Part 6: April 30
Third in a 6-part series exploring powertrain strategies for Japanese auto makers.
TOKYO –Motor Co. Ltd. rolled out its next-generation engine lineup last autumn, highlighting, among other things, an all-new turbodiesel equipped with an innovative catalytic converter that allows the diesel to meet Environmental Protection Agency Tier II, bin 5 emission standards.
says the new turbodiesel is fully compliant even without a separate urea-injection system to help reduce oxides of nitrogen emissions.
The new converter is simpler in design than current diesel exhaust systems with urea injection – and thus potentially less expensive, says Motoatsu Shiraishi, president of Honda R&D Co., the auto maker’s wholly owned research subsidiary. No urea tank, no urea heaters, no accompanying sensor and injector.
Honda’s system stores NOx in the catalyst and converts it into harmless nitrogen during normal engine operation.
NOx stored below the surface of the catalyst substrate is converted to ammonia (NH3) during a brief and controlled rich-combustion phase and moves to the platinum-coated catalyst surface, where it reacts to form harmless nitrogen and water.
Other factors contributing to the engine’s impressive emissions results include an improved combustion-chamber design, a 29,000-psi (2,000-bar) common-rail injection system with piezohydraulic injectors to speed injection times and patterns, and an upgraded exhaust-gas recirculation system.
Bottom line for Honda, says Shiraishi: “It enables diesel engines to rival gasoline engines in cleanliness.”
The auto maker plans to introduce a vehicle equipped with the engine into the U.S. market in 2009. While no model has yet been designated, analysts speculate it will be the CR-V compact cross/utility vehicle or Civic subcompact, both of which are built in North America.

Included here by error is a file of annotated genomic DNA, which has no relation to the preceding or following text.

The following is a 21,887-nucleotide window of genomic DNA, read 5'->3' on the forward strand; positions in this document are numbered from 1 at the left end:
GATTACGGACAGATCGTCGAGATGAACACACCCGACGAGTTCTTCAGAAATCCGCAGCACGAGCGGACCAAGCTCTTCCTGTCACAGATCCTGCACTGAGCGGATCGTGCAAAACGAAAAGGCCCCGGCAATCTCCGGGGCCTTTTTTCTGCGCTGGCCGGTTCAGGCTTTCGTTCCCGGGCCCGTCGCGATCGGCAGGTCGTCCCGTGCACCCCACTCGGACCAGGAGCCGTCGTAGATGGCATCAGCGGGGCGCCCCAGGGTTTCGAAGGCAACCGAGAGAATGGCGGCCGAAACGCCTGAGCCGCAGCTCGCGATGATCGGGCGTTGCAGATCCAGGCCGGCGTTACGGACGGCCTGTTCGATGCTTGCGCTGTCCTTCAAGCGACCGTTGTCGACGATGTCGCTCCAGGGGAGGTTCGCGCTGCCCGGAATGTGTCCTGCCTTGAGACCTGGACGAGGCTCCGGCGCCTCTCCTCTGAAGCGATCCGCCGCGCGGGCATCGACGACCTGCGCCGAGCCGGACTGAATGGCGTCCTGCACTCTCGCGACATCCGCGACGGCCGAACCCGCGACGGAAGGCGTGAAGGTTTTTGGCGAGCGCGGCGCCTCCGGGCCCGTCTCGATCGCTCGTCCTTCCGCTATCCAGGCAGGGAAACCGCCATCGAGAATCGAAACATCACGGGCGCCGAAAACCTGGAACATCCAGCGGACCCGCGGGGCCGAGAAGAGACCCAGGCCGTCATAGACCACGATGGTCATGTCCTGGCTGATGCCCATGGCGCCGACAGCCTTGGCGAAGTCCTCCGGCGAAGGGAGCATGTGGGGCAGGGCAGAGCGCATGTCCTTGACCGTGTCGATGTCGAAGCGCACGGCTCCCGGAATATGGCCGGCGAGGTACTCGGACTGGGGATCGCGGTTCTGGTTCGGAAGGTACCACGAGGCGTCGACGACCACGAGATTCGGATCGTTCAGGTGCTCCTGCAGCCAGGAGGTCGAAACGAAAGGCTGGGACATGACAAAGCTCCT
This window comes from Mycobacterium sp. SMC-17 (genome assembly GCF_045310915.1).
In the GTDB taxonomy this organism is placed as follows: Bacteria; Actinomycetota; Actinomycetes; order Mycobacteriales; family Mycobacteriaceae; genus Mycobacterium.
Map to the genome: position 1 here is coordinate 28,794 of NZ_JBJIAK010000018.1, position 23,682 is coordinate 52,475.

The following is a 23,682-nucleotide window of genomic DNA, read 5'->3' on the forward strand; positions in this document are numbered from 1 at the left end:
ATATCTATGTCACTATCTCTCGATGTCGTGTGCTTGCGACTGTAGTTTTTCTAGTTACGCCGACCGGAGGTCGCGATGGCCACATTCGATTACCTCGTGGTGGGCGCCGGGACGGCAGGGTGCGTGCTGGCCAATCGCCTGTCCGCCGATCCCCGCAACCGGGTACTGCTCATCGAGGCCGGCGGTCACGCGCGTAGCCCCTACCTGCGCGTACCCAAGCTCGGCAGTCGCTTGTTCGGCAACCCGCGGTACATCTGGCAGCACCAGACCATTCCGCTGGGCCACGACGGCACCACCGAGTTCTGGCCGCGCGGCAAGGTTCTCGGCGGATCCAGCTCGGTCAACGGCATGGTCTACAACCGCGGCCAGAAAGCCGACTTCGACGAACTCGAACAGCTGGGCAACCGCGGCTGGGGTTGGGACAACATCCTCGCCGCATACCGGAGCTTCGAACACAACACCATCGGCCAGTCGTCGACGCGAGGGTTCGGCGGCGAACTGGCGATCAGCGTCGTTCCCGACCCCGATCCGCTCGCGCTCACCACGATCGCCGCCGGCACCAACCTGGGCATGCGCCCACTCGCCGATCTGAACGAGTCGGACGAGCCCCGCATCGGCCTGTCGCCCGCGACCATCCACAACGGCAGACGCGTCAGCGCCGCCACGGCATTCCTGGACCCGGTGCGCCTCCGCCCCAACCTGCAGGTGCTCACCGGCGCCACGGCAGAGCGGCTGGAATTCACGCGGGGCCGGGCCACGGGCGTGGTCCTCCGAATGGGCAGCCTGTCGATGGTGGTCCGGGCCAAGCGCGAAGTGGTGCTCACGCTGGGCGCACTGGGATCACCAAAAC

Honda’s first turbodiesel, the iCTDi 2.2L DOHC 4-cyl., debuted for the European Accord in early 2004. Featuring a lightweight aluminum block, the 4-cyl. turbodiesel also now is available on the U.K-built CR-V, Civic and FR-V, European derivative of the Edix.
Researchers confirmed the iCTDi will be the base architecture for the new North American diesel.
Honda also has announced plans to introduce a V-6 turbodiesel in 2009. No details were disclosed other than it will exceed Tier II, bin 5 standards.
In a forecast at the 2005 Society of Automotive Engineers World Congress, Honda estimated clean diesels, gasoline-engine vehicles and hybrid-electric vehicles each will claim roughly 30% of the global market in 2020, with fuel-cell vehicles accounting for a portion of the remainder. A senior researcher predicted at the time FCVs will account for 5% of Honda’s North American sales.
Meanwhile, Honda will stick with its Integrated Motor Assist hybrid system and not introduce a more intricatePrius-type “full” HEV system in which one or both power sources, the internal-combustion engine or the electric motors, can propel the vehicle.
“We think our IMA system is more efficient, particularly for smaller vehicles,” says a Honda research executive. “For larger vehicles, we will consider diesels.”
Last September, Honda remodeled its Civic Hybrid, equipping the car’s 4-cyl. gasoline engine with a new 3-stage variable valve-timing design (including low/high rpm and idle) and an improved IMA system.
The result: 74 mpg (3.1 L/100 km) in city driving based on the Japanese “10-15” test cycle, along with substantially improved acceleration.
Japanese fuel-economy testing skews toward higher mileage because it does not include startup and warmup emissions, and running speeds only average 14 mph (22.7 km/h).
The Civic Hybrid still lags thePrius, which achieves a staggering 85 mpg (2.7 L/100 km), according to the Japanese test mode. In the U.S., the Prius has the best hybrid fuel economy, with a combined rating of 55 mpg (4.2 L/100 km).